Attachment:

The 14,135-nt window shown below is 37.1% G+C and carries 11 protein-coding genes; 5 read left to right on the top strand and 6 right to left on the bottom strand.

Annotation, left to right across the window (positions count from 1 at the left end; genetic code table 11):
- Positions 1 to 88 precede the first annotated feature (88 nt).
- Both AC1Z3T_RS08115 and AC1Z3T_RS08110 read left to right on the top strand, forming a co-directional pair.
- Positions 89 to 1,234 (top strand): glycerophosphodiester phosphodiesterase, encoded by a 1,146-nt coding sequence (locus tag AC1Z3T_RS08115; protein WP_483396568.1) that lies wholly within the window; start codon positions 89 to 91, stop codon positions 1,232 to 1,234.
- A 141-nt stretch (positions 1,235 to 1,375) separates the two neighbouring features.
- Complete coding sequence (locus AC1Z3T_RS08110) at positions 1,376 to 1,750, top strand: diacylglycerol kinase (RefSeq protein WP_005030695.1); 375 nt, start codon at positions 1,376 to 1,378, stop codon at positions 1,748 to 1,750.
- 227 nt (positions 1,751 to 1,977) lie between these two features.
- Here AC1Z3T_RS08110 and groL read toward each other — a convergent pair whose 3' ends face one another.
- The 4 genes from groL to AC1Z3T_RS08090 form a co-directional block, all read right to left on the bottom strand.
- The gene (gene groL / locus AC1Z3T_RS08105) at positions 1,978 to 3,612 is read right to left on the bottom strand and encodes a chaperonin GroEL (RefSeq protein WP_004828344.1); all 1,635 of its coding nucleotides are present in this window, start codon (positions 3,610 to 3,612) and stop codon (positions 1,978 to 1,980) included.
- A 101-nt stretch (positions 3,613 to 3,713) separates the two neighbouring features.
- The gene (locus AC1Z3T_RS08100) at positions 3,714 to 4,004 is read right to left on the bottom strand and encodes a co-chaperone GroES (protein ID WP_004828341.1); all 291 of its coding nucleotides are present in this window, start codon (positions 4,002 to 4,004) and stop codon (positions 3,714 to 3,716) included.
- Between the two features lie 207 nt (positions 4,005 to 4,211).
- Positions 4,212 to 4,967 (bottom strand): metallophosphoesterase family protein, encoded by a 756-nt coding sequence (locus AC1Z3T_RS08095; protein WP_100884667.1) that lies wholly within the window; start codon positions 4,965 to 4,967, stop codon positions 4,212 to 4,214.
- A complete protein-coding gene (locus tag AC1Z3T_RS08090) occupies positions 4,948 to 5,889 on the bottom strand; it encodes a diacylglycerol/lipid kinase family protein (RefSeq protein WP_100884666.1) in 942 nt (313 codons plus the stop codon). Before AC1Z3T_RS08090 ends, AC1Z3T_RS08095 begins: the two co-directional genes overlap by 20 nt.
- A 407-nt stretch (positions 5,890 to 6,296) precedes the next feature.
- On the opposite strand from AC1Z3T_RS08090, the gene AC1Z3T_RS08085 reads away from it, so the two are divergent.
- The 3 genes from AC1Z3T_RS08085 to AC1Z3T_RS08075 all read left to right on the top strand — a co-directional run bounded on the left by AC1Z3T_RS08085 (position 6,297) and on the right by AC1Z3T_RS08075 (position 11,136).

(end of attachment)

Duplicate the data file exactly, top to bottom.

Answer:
The 14,135-nt window shown below is 37.1% G+C and carries 11 protein-coding genes; 5 read left to right on the top strand and 6 right to left on the bottom strand.

Annotation, left to right across the window (positions count from 1 at the left end; genetic code table 11):
- Positions 1 to 88 precede the first annotated feature (88 nt).
- Both AC1Z3T_RS08115 and AC1Z3T_RS08110 read left to right on the top strand, forming a co-directional pair.
- Positions 89 to 1,234 (top strand): glycerophosphodiester phosphodiesterase, encoded by a 1,146-nt coding sequence (locus tag AC1Z3T_RS08115; protein WP_483396568.1) that lies wholly within the window; start codon positions 89 to 91, stop codon positions 1,232 to 1,234.
- A 141-nt stretch (positions 1,235 to 1,375) separates the two neighbouring features.
- Complete coding sequence (locus AC1Z3T_RS08110) at positions 1,376 to 1,750, top strand: diacylglycerol kinase (RefSeq protein WP_005030695.1); 375 nt, start codon at positions 1,376 to 1,378, stop codon at positions 1,748 to 1,750.
- 227 nt (positions 1,751 to 1,977) lie between these two features.
- Here AC1Z3T_RS08110 and groL read toward each other — a convergent pair whose 3' ends face one another.
- The 4 genes from groL to AC1Z3T_RS08090 form a co-directional block, all read right to left on the bottom strand.
- The gene (gene groL / locus AC1Z3T_RS08105) at positions 1,978 to 3,612 is read right to left on the bottom strand and encodes a chaperonin GroEL (RefSeq protein WP_004828344.1); all 1,635 of its coding nucleotides are present in this window, start codon (positions 3,610 to 3,612) and stop codon (positions 1,978 to 1,980) included.
- A 101-nt stretch (positions 3,613 to 3,713) separates the two neighbouring features.
- The gene (locus AC1Z3T_RS08100) at positions 3,714 to 4,004 is read right to left on the bottom strand and encodes a co-chaperone GroES (protein ID WP_004828341.1); all 291 of its coding nucleotides are present in this window, start codon (positions 4,002 to 4,004) and stop codon (positions 3,714 to 3,716) included.
- Between the two features lie 207 nt (positions 4,005 to 4,211).
- Positions 4,212 to 4,967 (bottom strand): metallophosphoesterase family protein, encoded by a 756-nt coding sequence (locus AC1Z3T_RS08095; protein WP_100884667.1) that lies wholly within the window; start codon positions 4,965 to 4,967, stop codon positions 4,212 to 4,214.
- A complete protein-coding gene (locus tag AC1Z3T_RS08090) occupies positions 4,948 to 5,889 on the bottom strand; it encodes a diacylglycerol/lipid kinase family protein (RefSeq protein WP_100884666.1) in 942 nt (313 codons plus the stop codon). Before AC1Z3T_RS08090 ends, AC1Z3T_RS08095 begins: the two co-directional genes overlap by 20 nt.
- A 407-nt stretch (positions 5,890 to 6,296) precedes the next feature.
- On the opposite strand from AC1Z3T_RS08090, the gene AC1Z3T_RS08085 reads away from it, so the two are divergent.
- The 3 genes from AC1Z3T_RS08085 to AC1Z3T_RS08075 all read left to right on the top strand — a co-directional run bounded on the left by AC1Z3T_RS08085 (position 6,297) and on the right by AC1Z3T_RS08075 (position 11,136).